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It turns out that Jammie Thomas could have been worse off

The tech news industry has been buzzing with news of the $222,000 verdict in the precedent setting civil case Capitol Records v. Jammie Thomas, the first instance of an RIAA complaint going to a trial by jury.

Now a juror from the case has opened up and discussed their feelings about the case and what went on inside the courtroom.

While some may feel the
$9,250 per song fine levied against Thomas was extreme and unreasonable, she could have been far worse off, if a couple of the jurors had their way.

In an interview with THREAT LEVEL on Tuesday,
Michael Hegg, one of the jurors from the case, reported that two jurors had tried to sway the other jurors to adopt the maximum fine per violation, $150,000 per piece of copyrighted material. 

As Thomas was found guilty of 24 such violations, this would have resulted in a $3.6 million fine.

Another juror, according to Hegg, was insistent on making the fine as low as possible.  The minimum amount per violation, by law is $750.  This would have led to a far lesser fine of $18,000, still a significant sum, but over $200,000 less than the $222,000 jury decision.

Hegg, a 38-year-old steelworker from Duluth, Minnesota who had just returned home from a 14 hour shift when the interview took place, was unsympathetic at Thomas's plight. 

He elaborated, "She's a liar.  She should have settled out of court for a few thousand dollars.  Spoofing? We're thinking, 'Oh my God, you got to be kidding.'  [The verdict was] a compromise, yes, we wanted to send a message that you don't do this, that you have been warned."

Hegg felt that the fact that Thomas turned a different hard drive over to investigators than the original was particularly damning.  He repeated his feelings that she was being deceptive. "She lied.  There was no defense. Her defense sucked," he elaborated.

Hegg is a married father of two and says his wife is an "Internet guru," but admits to not knowing much about technology issues.

Hegg said his opinion and that of the jury was swayed by a number of pieces of evidence presented by the RIAA.  One exhibit, viewed multiple times showed that there were 2 million users on Kazaa, the network Thomas was accused of using, on the night RIAA investigators found Thomas's alleged folder.  Also, Thomas's use of the name "Terreastarr" on other online accounts, the same as the name on the Kazaa account, helped convince them.  Then there was the fact that the RIAA's technical experts matched the IP and MAC address to her computer.  Expert testimony had revealed that Thomas had not used a wireless router, casting further doubt on her claims that she was hacked.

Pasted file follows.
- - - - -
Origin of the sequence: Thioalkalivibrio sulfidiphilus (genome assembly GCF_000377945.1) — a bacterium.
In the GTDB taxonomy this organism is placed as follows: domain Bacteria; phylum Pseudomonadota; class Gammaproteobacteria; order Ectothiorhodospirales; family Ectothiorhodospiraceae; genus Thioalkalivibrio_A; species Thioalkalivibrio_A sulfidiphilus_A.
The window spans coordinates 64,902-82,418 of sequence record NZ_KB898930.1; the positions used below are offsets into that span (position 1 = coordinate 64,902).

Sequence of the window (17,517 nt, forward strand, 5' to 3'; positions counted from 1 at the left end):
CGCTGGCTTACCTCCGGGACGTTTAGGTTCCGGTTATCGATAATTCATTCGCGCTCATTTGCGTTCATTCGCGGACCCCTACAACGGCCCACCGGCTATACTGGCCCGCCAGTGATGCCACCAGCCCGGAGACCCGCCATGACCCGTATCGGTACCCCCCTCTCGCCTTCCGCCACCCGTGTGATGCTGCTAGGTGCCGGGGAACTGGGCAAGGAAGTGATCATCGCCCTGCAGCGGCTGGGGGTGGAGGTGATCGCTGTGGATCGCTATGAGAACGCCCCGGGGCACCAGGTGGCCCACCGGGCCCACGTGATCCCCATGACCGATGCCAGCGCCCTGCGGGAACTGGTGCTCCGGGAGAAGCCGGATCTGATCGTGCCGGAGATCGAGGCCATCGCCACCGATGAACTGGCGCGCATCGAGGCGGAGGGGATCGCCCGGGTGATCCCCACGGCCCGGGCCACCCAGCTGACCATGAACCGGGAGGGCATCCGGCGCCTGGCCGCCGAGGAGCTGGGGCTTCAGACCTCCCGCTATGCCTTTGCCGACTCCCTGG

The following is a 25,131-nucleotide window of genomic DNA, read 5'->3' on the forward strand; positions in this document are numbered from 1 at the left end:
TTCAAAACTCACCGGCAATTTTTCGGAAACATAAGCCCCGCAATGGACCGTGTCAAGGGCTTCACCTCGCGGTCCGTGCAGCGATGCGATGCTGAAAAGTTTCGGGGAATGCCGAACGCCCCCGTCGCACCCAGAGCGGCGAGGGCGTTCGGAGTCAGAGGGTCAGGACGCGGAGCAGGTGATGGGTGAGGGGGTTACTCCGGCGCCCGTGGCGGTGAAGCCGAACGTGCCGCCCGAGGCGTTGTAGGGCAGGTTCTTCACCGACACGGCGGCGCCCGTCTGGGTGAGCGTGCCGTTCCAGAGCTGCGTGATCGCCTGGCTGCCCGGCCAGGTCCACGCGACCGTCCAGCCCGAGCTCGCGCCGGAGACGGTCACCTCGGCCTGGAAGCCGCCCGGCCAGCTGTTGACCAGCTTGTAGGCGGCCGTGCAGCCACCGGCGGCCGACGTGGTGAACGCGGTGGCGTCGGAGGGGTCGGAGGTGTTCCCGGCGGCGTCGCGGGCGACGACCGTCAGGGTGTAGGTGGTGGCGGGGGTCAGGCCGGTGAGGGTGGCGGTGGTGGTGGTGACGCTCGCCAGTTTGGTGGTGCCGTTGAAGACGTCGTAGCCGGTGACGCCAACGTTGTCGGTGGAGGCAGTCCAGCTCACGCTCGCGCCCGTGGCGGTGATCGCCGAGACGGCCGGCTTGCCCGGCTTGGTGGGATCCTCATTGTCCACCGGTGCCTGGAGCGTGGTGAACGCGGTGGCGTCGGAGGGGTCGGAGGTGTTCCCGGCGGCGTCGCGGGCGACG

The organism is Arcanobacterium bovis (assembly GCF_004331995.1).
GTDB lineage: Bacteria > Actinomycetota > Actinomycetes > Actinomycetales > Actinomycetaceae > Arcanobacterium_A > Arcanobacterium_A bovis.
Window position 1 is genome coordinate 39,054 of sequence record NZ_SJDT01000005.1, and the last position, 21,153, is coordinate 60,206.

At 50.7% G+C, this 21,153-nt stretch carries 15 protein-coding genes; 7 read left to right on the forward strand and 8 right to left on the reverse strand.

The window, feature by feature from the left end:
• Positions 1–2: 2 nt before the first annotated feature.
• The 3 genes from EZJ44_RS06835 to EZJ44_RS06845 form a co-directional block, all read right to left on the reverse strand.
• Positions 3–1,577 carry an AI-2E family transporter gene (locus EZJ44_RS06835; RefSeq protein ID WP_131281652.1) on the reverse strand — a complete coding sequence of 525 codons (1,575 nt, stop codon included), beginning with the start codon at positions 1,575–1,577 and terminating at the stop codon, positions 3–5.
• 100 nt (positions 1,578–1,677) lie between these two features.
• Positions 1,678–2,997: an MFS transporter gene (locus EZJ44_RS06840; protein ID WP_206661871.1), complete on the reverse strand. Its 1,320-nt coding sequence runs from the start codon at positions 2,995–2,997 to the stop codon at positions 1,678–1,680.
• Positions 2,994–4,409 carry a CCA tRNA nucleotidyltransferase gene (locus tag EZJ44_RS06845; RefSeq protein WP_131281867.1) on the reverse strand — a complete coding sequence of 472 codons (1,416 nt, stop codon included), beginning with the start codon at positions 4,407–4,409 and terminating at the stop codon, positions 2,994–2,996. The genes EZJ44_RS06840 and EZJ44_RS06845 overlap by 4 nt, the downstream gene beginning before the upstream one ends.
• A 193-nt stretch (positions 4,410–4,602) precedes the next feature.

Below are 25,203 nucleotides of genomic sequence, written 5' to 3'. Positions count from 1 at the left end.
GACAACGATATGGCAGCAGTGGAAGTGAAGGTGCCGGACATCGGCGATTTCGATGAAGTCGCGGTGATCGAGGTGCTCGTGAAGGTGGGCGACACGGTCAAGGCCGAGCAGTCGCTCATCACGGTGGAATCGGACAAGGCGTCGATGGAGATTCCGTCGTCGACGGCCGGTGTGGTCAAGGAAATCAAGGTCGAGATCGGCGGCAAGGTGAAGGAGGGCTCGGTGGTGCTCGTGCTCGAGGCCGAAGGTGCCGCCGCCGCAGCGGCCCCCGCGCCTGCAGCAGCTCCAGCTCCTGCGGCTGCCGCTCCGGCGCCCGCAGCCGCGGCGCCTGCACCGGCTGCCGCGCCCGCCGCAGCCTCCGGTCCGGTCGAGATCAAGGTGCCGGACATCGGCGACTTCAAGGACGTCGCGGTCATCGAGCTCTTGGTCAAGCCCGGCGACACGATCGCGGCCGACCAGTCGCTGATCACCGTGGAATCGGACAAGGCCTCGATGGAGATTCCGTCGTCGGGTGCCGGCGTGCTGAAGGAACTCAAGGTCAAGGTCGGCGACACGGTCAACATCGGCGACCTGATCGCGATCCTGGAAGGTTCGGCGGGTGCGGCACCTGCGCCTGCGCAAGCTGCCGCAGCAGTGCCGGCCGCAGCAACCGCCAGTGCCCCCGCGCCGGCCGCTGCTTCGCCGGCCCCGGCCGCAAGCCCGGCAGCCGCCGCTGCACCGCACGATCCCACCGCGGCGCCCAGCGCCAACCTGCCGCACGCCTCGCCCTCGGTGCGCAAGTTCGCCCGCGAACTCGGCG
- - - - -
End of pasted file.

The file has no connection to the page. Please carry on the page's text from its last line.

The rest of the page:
Hegg seemed almost enraged at Thomas as he concluded the interview by saying, "I think she thought a jury from Duluth would be naïve. We're not that stupid up here.  I don't know what the f**k she was thinking, to tell you the truth."

Hegg's statements echo the Bush administration's statement earlier this week, that the punishment fit the crime and serves as a good warning to potential violators. 

The RIAA has a strong ally in the current U.S. administration, which has made major efforts to police copyright infringement and raise the fines for violators, including championing and signing into law the Family Entertainment and Copyright Act of 2005.  This law mandated that possession of even a single copy of a film unreleased on dvd could subject the owner to a stay in prison.  The law included no provisions for currently unreleased or untranslated foreign films, but so far the motion picture industry has been slightly less zealous in prosecuting infringers than the RIAA.  Recent reports put the RIAA settlements at nearly 36,000 individual settlements, by certain estimates.

Still there are many around the country who feel that she got off too lightly or was fined too heavily or unjustly.  Even the jury seems to have mirrored this same split.  One wanted to just fine her the minimum amount, others wanted to fine her the maximum amount $3.6 million dollars. 

The end result is still the same though: Thomas is going to have to pay, unless her appeal somehow succeeds.  Meanwhile the RIAA can rest content with their victory as they ponder their next plan of attack in their colorful battle against copyright infringement.




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